Friday, April 2, 2010

Hyundai to sell $50,000 iPad, with a free Equus thrown in

The Detroit Free Press reports that when the Hyundai Equus (still not changing that name, eh?) is sold in the US later this, instead of an owner's manual, the buyers of this high-end Hyundai will get an iPad equipped with software that schedules regular maintenance.

Smirkily, this is what they say about the maker of the Accent's attempts to get into the luxury car biz:
For the past few years, the South Korean automaker has telegraphed that it was raring to take on the high end of the market, setting Korean-edition Equus on the New York show just to gauge reactions.

The rear-wheel-drive V8 sedan matches the dimensions and power outputs of the Lexus LS460 and Mercedes S550. The Mercedes costs $91,000, the Lexus about $65,000, while Hyundai promises a sticker for the Korean-built Equus somewhere between $50,000 and $60,000.

For that, Hyundai promises new horizons in luxotech geekery, including enough heated/cooled massaging seats that it might be illegal in some jurisdictions to park an Equus near a church. In place of an owner’s manual, Hyundai will instead give each Equus owner an Apple iPad with software to schedule dealer pickup and dropoff for service calls.

It’s a bit of a reach for an automaker that offers the compact Accent for under $10,000, and other automakers have failed in similar attempts to get luxury prices for a mainstream brand.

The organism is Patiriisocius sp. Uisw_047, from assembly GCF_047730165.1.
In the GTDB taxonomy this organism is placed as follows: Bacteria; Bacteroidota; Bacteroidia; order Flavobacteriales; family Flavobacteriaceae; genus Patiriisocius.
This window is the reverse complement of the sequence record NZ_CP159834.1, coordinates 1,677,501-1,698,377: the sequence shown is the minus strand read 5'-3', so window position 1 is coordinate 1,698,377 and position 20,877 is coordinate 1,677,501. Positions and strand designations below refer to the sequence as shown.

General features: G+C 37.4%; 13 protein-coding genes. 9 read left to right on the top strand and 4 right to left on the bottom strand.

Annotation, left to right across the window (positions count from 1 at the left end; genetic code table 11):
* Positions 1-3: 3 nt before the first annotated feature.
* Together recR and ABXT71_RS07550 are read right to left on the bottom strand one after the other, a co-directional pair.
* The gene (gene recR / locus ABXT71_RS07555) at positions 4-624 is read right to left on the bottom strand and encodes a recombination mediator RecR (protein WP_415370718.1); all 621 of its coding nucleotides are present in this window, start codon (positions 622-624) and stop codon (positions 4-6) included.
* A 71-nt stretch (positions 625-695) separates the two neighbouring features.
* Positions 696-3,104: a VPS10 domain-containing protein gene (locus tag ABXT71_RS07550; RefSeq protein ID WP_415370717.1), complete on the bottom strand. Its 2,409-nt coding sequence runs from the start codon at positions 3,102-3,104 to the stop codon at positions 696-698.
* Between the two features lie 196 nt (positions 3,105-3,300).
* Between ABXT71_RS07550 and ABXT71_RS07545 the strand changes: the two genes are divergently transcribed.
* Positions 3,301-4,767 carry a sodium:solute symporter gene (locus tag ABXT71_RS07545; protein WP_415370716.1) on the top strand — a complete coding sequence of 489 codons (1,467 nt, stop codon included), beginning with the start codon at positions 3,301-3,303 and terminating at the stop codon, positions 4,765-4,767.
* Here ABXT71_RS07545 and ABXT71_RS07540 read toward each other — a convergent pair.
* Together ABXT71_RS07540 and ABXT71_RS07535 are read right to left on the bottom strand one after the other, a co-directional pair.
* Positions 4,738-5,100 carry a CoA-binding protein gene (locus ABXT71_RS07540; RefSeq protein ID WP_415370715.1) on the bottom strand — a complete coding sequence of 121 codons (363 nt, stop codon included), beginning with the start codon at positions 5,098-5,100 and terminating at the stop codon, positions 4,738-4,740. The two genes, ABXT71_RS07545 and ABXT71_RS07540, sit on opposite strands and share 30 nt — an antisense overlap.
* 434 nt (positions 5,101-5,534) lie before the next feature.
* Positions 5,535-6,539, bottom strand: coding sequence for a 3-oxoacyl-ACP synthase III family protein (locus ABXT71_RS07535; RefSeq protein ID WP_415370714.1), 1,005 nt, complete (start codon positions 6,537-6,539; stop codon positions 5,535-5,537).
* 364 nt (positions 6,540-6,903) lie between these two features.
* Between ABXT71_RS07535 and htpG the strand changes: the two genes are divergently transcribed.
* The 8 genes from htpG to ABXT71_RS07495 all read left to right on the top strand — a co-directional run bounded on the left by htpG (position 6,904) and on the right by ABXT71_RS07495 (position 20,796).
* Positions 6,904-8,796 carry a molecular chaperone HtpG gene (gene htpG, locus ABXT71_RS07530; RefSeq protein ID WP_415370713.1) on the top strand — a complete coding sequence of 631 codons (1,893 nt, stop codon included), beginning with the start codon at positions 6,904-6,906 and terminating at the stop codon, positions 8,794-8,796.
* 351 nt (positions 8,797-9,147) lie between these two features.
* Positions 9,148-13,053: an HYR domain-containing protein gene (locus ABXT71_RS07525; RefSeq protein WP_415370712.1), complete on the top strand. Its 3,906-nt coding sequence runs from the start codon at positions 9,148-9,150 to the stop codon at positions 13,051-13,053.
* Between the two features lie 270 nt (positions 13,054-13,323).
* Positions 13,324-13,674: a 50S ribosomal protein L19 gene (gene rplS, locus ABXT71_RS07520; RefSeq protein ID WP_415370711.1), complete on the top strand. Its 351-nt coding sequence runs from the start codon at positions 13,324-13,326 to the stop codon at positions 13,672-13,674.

But U.S. sales chief John Krafcik said Hyundai would only seek to sell 1,000 to 3,000 Equus sedans in the first year, a number that he said would allow Hyundai to pamper the Equus owners – a way to separate them from the folks shopping cheap Accents or Elantra.

“It will allow us to do things for Equus owners that Lexus can’t do, just because there are too many,” Krafcik said, adding “it’s a whole different customer experience where you never have to show up at a dealer.”
If this works, the Chungs may end up being a household name.


  1. Why change the name from Equus? It denotes sleekness, agility, and in some cases, majesty (depending on its usage).

  2. It denotes a naked Harry Potter.

    Okay, maybe most people won't associate it with that, but it does look a bit odd by North American anglophone standards. Two U's next to each other... Hyundai already has one strike against it in the "don't know how to pronounce that" category.


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